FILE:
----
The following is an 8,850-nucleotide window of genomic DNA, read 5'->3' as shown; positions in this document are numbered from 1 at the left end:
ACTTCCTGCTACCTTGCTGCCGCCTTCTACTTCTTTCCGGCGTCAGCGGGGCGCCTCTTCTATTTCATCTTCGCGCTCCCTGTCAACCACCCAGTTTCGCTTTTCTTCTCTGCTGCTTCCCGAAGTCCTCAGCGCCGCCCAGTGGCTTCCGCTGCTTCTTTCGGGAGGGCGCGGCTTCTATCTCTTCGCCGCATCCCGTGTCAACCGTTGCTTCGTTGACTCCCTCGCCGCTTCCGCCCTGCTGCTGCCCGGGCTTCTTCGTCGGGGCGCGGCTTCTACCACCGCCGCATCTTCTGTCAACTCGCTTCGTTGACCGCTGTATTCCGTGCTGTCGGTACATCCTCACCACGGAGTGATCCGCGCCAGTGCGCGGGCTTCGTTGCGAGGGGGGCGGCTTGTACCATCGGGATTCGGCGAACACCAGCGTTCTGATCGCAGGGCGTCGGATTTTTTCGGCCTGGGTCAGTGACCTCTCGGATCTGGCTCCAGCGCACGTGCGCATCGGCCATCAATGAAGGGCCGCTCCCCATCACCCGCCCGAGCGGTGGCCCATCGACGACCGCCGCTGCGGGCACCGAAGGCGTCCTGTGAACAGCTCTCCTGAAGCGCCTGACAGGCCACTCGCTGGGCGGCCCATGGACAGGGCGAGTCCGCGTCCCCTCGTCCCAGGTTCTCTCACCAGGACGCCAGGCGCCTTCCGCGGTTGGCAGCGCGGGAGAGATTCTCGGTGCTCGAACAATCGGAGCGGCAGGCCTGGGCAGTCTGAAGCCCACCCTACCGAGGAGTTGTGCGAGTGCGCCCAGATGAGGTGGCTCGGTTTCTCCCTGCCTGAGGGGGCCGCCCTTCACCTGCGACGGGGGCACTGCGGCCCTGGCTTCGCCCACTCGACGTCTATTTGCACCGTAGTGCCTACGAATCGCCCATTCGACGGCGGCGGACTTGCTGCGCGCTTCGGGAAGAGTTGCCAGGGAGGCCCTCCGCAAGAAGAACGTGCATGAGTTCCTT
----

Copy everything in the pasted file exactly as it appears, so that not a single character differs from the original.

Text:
The following is an 8,850-nucleotide window of genomic DNA, read 5'->3' as shown; positions in this document are numbered from 1 at the left end:
ACTTCCTGCTACCTTGCTGCCGCCTTCTACTTCTTTCCGGCGTCAGCGGGGCGCCTCTTCTATTTCATCTTCGCGCTCCCTGTCAACCACCCAGTTTCGCTTTTCTTCTCTGCTGCTTCCCGAAGTCCTCAGCGCCGCCCAGTGGCTTCCGCTGCTTCTTTCGGGAGGGCGCGGCTTCTATCTCTTCGCCGCATCCCGTGTCAACCGTTGCTTCGTTGACTCCCTCGCCGCTTCCGCCCTGCTGCTGCCCGGGCTTCTTCGTCGGGGCGCGGCTTCTACCACCGCCGCATCTTCTGTCAACTCGCTTCGTTGACCGCTGTATTCCGTGCTGTCGGTACATCCTCACCACGGAGTGATCCGCGCCAGTGCGCGGGCTTCGTTGCGAGGGGGGCGGCTTGTACCATCGGGATTCGGCGAACACCAGCGTTCTGATCGCAGGGCGTCGGATTTTTTCGGCCTGGGTCAGTGACCTCTCGGATCTGGCTCCAGCGCACGTGCGCATCGGCCATCAATGAAGGGCCGCTCCCCATCACCCGCCCGAGCGGTGGCCCATCGACGACCGCCGCTGCGGGCACCGAAGGCGTCCTGTGAACAGCTCTCCTGAAGCGCCTGACAGGCCACTCGCTGGGCGGCCCATGGACAGGGCGAGTCCGCGTCCCCTCGTCCCAGGTTCTCTCACCAGGACGCCAGGCGCCTTCCGCGGTTGGCAGCGCGGGAGAGATTCTCGGTGCTCGAACAATCGGAGCGGCAGGCCTGGGCAGTCTGAAGCCCACCCTACCGAGGAGTTGTGCGAGTGCGCCCAGATGAGGTGGCTCGGTTTCTCCCTGCCTGAGGGGGCCGCCCTTCACCTGCGACGGGGGCACTGCGGCCCTGGCTTCGCCCACTCGACGTCTATTTGCACCGTAGTGCCTACGAATCGCCCATTCGACGGCGGCGGACTTGCTGCGCGCTTCGGGAAGAGTTGCCAGGGAGGCCCTCCGCAAGAAGAACGTGCATGAGTTCCTT